Artist Tamires Para Pedroso moved to Edmonton from Brazil to earn her Master of Fine Arts degree in painting, and while studying, started learning more about women and gender studies, and their intersection with art. What Pedroso learned ultimately informed her final visual presentation for her degree, Thick Skins: Our Journey Towards Communal Healing, which explores what she calls the “microaggressions” that women deal with every day.
In Brazil, Pedroso worked as an illustrator and graphic designer, working on things like video games and book covers. She entered her program at the University of Alberta not really knowing how to paint, but jumped into the classes that offered live models so she could practice the human figure.
As she practiced more and more, she started sharing her ideas about what she’d like to research for her Master’s degree.
“I had this vague idea that I wanted to deal with women’s representation, but I wanted to talk about it from the perspective of media,” she explains. “I was very much coming from a designer’s standpoint, so I was thinking, ‘Well, we have this untapped market of women that consume certain types of media, like video games and movies and stuff like that, is there a way that I can figure it out? That we can represent the diversity [with which] we represent male bodies, but with female bodies?’”
But Pedroso says her research focus shifted at the beginning of her second year. It became much more about her own experience, her own body, and how she could relate that to people around her.
“It became much more … about coping and healing with trauma, but trauma related to the way we deal with our own body image in a very patriarchal society,” she says.
Pedroso photographed other women, as well as herself, and then digitally distorted the photographs before using them as references for her paintings. She says she did alter some things between the photograph and painting stage—such as how light or dark an area was—but didn’t make any major changes, because her process involved offering her models as much agency as possible.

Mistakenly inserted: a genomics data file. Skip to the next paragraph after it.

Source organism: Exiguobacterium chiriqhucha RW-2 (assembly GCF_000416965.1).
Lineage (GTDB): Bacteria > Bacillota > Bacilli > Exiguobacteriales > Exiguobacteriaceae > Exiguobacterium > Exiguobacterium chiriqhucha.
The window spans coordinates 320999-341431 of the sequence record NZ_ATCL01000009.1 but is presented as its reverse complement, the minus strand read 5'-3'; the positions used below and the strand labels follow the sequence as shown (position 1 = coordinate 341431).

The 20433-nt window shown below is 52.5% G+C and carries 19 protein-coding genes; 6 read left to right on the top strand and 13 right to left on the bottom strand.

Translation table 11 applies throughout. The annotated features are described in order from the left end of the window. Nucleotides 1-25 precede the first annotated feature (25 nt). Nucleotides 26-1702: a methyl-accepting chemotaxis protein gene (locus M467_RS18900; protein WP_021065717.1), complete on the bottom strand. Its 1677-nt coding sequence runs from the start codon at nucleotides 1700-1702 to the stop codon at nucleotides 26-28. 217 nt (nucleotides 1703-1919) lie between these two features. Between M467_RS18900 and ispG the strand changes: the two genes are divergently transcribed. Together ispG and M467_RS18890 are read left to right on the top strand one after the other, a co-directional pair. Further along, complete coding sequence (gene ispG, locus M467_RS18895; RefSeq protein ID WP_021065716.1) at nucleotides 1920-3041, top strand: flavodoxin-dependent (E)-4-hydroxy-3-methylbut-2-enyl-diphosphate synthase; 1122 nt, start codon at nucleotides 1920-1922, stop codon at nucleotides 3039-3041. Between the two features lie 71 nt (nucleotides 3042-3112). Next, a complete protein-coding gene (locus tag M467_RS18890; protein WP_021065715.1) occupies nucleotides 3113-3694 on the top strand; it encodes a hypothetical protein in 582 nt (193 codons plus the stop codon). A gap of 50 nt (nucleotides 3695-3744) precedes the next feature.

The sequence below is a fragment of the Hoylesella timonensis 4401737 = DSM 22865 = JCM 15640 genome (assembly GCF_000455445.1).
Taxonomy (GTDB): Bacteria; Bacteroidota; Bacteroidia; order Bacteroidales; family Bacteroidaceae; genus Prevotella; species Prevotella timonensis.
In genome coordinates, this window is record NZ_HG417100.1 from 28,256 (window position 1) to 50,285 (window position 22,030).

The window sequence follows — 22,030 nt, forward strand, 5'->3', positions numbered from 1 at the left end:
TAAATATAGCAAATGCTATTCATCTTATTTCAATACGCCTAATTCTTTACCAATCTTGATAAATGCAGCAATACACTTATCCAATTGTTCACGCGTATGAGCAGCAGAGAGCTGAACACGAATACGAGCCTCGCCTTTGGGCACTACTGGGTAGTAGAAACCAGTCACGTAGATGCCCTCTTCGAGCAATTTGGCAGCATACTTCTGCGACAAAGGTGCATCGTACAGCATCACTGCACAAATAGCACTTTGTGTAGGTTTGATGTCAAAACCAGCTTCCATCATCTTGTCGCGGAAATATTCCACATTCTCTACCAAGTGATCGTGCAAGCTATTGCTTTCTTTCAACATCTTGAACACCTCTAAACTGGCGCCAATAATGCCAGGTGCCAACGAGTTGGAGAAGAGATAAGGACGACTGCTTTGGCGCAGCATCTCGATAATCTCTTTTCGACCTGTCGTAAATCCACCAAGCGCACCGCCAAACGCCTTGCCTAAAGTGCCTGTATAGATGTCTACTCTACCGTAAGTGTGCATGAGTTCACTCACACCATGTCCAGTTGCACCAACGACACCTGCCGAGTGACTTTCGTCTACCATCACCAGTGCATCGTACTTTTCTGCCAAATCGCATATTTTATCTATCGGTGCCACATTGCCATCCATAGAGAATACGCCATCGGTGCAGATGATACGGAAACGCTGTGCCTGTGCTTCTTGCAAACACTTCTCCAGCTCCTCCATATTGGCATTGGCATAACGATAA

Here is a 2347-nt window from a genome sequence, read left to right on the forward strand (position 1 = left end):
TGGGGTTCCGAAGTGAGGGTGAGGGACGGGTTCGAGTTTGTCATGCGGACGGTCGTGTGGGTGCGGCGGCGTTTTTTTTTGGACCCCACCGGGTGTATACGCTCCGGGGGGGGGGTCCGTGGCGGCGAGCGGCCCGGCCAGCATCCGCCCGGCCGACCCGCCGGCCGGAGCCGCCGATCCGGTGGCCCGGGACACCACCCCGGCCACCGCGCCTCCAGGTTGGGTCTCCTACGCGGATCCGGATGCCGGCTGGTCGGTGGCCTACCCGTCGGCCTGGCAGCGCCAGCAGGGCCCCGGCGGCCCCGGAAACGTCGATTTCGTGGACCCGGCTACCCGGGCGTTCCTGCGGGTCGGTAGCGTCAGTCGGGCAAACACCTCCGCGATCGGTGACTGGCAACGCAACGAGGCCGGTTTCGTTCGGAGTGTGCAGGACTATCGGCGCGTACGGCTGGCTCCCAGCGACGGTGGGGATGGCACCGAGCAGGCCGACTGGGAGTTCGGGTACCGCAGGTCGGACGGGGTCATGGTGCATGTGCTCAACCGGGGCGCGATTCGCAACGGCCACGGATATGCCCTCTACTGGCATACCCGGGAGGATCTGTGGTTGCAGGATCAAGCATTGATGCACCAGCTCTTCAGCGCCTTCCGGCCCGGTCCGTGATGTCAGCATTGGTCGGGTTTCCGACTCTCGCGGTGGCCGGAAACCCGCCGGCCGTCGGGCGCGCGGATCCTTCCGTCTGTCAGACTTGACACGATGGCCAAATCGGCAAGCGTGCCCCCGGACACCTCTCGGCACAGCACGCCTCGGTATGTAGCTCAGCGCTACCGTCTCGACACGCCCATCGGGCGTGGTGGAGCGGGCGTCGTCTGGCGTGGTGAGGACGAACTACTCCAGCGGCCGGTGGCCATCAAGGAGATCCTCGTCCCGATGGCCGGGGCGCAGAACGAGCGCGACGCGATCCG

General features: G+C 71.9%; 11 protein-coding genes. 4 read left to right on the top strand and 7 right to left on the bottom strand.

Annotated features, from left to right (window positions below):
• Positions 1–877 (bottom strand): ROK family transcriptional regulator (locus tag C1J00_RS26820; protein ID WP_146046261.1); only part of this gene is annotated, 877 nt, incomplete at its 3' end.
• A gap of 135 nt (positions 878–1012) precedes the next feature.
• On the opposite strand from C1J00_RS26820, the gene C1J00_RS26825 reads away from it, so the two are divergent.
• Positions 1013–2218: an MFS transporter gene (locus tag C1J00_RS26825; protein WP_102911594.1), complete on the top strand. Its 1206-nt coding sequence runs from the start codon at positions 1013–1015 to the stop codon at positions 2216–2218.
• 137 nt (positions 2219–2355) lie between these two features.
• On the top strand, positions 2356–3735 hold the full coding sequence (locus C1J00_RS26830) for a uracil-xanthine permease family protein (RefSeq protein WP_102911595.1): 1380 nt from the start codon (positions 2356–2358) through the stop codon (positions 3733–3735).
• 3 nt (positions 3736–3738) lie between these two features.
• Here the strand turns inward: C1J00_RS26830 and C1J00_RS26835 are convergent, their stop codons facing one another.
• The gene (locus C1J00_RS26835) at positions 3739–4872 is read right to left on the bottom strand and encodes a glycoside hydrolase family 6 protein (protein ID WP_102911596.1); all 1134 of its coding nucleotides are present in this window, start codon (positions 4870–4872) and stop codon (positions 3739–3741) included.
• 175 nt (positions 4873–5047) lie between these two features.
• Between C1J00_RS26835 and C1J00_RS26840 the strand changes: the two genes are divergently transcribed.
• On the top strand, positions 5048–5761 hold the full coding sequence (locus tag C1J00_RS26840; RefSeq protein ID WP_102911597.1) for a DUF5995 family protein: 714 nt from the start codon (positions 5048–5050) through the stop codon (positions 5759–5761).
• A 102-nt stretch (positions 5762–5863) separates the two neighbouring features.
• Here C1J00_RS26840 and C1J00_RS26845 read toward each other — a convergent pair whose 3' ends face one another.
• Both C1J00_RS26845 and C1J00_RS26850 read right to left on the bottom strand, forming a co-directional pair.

“I wanted the model to be as comfortable as they wanted to be with the final result, as well,” she says. “So yes, I took the pictures, and I’m doing the compositing on Photoshop and digitally so I can create those compositions—I won’t do anything they’re not comfortable with.”
The models were then able to see the digital images before Pedroso started painting so that they could ask her to change anything they weren’t okay with.
Pedroso also says that she originally started out by painting her models from life, in studio, but many of them were self-conscious so she started photographing them in their homes instead—making the process much shorter and letting the models relax in a familiar environment.
Pedroso read a lot of texts on painting techniques for her research, but was also recommended a number of books by people she knew in the women’s and gender studies program. Her favourite was The Art of Reflection by Marsha Meskimmon.
“It’s a book that talks about self-portraiture and it kind of makes a timeline of like women artists that have dealt with that same subject matter and strategies that they’ve used to nullify or challenge the male gaze,” Pedroso says.
A trip to Paris, where she visited not only the Louvre, but contemporary galleries, also inspired her.
She hopes that anyone who decides to see the show will keep an open mind.
“These are valid experiences and just because this type of trauma doesn’t happen to you, doesn’t mean it doesn’t exist,” she says. “Be open, be respectful, and be ready to ask yourself difficult questions.”
Pedroso also has work from the same series in Dyscorpia at Empire Square Galleries.
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